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Ian Macartney
a month ago

Operational maturity for production

the basics of operational maturity

Operational maturity is the umbrella term I like when thinking about scalability, security, observability, and other important aspects of a serious product. Similar to scaling, it isn’t a destination, but a continual process. There is no one checklist that an app goes through once. Rather, you should understand where you are in the journey, what the biggest risks are, and what incremental steps are available.

This post will cover various areas of operational maturity, and link to posts outlining steps to take as your app develops. The advice will specifically reference Convex but the concepts are generally applicable.

I’ve worked on teams and products all along this spectrum, from launching a new GCP product for startups like Clockwork, to greenfield products for established companies like The New York Times, to managing the Dropbox infrastructure responsible for file previews—involving hundreds of servers in multiple data centers handling millions of image requests per day targeting three nines of availability. I can assure you, all of these did not—and should not—have the same level of operational maturity.

1. Prototyping: YOLO

When you’re first building your app or bootstrapping your company, you want to move as quickly as possible. If you’re spending a lot of time thinking about load balancing, connection pooling, data architecture for future-proof sharding, or Kubernetes, then you likely aren’t thinking enough about the human problem you’re trying to solve. For reassurance, I have a heuristic that for every order of magnitude increase in users, an app often gets re-architected or re-written at some layer. Your database schema in your first commit to your git repository does not need to be the data model you launch with. Don’t let perfect be the enemy of good.

Click here for tips on getting to an MVP fast

Tips include: version control, liberal logging, interactive database queries, auto-reload, auto-deploys, keeping your stack simple, snapshotting data, seed scripts, deferring auth, loose schemas, manual migrations, and more.

2. Observing your app

When your app is running, observability allows you to see what is happening, how your product is being used, what is going wrong, and help you debug the “why” behind it all. It is a critical piece of running an app in production, where you don’t have debug access to all of the devices interacting with your software.

Learn more about observing your app in production

You can start with simple logs, and incorporate dedicated tools over time like Axiom, Sentry, Plausible, PagerDuty, Databricks, and more.

3. Testing for peace of mind

From a pragmatic standpoint, testing allows you to validate behavior, catch regressions in performance or functionality, and ultimately give you peace of mind. When you have high confidence in your testing, you will feel confident shipping more frequently.

Learn more about testing patterns

From end-to-end tests to unit tests, from manual to automated strategies, there are a lot of options to choose from when deciding what to up-level next. Often-overlooked aspects of testing are how you test subjective changes in production, and testing your app from outside of your own ecosystem. The latter helps to catch issues with hard-to-test parts of your stack like networking and configurations that only exist in production.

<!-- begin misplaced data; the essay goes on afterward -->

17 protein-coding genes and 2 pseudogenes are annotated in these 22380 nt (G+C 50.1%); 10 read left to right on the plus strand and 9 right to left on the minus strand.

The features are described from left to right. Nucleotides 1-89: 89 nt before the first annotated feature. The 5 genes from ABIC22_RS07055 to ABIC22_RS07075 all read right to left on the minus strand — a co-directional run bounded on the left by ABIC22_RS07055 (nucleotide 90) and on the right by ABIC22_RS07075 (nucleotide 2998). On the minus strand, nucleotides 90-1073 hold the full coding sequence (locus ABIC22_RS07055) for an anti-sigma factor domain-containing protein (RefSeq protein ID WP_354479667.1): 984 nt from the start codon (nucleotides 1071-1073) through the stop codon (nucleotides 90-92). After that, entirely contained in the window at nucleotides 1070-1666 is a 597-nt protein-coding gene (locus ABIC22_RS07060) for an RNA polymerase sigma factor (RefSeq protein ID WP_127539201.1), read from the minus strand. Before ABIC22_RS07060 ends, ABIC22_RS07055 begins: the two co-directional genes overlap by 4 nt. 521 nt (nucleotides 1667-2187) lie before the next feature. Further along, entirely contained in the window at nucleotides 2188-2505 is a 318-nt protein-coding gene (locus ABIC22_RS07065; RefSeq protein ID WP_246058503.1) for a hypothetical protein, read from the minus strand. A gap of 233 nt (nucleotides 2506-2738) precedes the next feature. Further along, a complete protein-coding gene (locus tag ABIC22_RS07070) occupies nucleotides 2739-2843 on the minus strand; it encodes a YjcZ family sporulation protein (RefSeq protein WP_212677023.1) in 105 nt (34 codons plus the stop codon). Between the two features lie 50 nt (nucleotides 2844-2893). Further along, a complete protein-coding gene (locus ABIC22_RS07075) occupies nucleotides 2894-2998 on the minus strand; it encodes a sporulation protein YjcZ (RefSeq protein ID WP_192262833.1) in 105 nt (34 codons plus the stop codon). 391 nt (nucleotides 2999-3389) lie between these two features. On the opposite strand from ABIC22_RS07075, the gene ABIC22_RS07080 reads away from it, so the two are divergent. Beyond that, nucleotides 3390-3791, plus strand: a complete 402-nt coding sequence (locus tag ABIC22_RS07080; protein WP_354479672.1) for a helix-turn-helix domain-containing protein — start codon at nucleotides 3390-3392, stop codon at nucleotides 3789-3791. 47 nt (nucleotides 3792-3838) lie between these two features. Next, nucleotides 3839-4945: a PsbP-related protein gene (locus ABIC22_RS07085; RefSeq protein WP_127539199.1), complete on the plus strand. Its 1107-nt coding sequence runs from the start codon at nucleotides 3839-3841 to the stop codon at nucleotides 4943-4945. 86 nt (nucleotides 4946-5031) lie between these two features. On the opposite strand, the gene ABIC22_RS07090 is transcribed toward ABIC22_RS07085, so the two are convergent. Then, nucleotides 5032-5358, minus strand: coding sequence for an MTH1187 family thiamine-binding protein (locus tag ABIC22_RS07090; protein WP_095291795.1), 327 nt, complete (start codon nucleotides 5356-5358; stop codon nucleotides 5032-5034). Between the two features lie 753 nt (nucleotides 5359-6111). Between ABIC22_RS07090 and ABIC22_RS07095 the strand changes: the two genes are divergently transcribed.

4. Protecting your app from yourself

Even if your code is well tested, you can still make mistakes in how you interact with the powerful tools at your disposal. The source of many major internet outages have been from someone mis-typing a command, for instance running a destructive—like deleting a table—in production when they meant to run it against a development instance. Over time, you’ll need to invest in safer processes around changing code, configuration, and data in production.

Some areas of investment include:

Deployments: push-time checks for environment variable definitions, checking for accidental deletion of large indexes, isolating your production deployment from staging and development workflows, and avoiding breaking and inefficient schema changes.

Migrations: codifying mutations in code, verifying them against seed data, validating a dry run, and opt-in automation.

Scoped data changes: authenticated, authorized, audit-logged changes to production data through dedicated admin interfaces.

5. Hardening your app

Your app needs protection from more than your own mistakes. When you launch to production, you’ll need to consider how clients might misbehave. A backend needs to protect against bad input, or requests that try to access or modify other users’ data. As your customers start to rely on your site, you’ll need to refine your authentication and authorization story.

Simple steps include:

6. Scaling

As your app grows from dozens to thousands to millions of users, the performance and reliability of your app become more important. This can include considerations for organic growth such as:

Summary

Operational maturity is an ongoing process that covers a wide range of topics. We’ve touched on many ways to level up your app, but this list is neither exhaustive nor essential. The important decisions to make are:

  • Where are your gaps?
  • What is worth investing in next?
  • When is the right time to take the next step and re-evaluate?

We’d love to hear from you in our community Discord.

And if this has gotten you interested in how we think about the future of product development here at Convex, check out this video:

Footnotes

  1. You can also use Zod for finer-grained runtime validation.

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